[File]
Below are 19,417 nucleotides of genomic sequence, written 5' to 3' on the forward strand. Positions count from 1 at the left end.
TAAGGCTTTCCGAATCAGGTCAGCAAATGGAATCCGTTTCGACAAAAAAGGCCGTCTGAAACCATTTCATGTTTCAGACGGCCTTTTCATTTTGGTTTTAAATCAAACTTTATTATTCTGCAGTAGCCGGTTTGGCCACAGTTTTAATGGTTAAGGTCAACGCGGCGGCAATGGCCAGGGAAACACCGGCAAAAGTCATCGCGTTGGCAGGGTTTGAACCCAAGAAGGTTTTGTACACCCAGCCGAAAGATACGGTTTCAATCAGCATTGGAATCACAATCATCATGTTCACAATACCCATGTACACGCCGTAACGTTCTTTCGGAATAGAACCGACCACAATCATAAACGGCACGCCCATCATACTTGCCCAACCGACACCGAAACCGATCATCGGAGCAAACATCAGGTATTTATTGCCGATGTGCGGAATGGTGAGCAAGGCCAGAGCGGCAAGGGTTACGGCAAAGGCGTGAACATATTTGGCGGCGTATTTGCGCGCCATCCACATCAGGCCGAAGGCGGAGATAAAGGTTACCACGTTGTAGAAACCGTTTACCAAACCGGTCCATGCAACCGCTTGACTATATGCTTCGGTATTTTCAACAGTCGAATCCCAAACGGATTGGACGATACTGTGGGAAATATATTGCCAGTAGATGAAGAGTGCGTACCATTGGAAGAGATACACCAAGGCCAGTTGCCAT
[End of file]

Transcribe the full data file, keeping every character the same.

Below are 19,417 nucleotides of genomic sequence, written 5' to 3' on the forward strand. Positions count from 1 at the left end.
TAAGGCTTTCCGAATCAGGTCAGCAAATGGAATCCGTTTCGACAAAAAAGGCCGTCTGAAACCATTTCATGTTTCAGACGGCCTTTTCATTTTGGTTTTAAATCAAACTTTATTATTCTGCAGTAGCCGGTTTGGCCACAGTTTTAATGGTTAAGGTCAACGCGGCGGCAATGGCCAGGGAAACACCGGCAAAAGTCATCGCGTTGGCAGGGTTTGAACCCAAGAAGGTTTTGTACACCCAGCCGAAAGATACGGTTTCAATCAGCATTGGAATCACAATCATCATGTTCACAATACCCATGTACACGCCGTAACGTTCTTTCGGAATAGAACCGACCACAATCATAAACGGCACGCCCATCATACTTGCCCAACCGACACCGAAACCGATCATCGGAGCAAACATCAGGTATTTATTGCCGATGTGCGGAATGGTGAGCAAGGCCAGAGCGGCAAGGGTTACGGCAAAGGCGTGAACATATTTGGCGGCGTATTTGCGCGCCATCCACATCAGGCCGAAGGCGGAGATAAAGGTTACCACGTTGTAGAAACCGTTTACCAAACCGGTCCATGCAACCGCTTGACTATATGCTTCGGTATTTTCAACAGTCGAATCCCAAACGGATTGGACGATACTGTGGGAAATATATTGCCAGTAGATGAAGAGTGCGTACCATTGGAAGAGATACACCAAGGCCAGTTGCCAT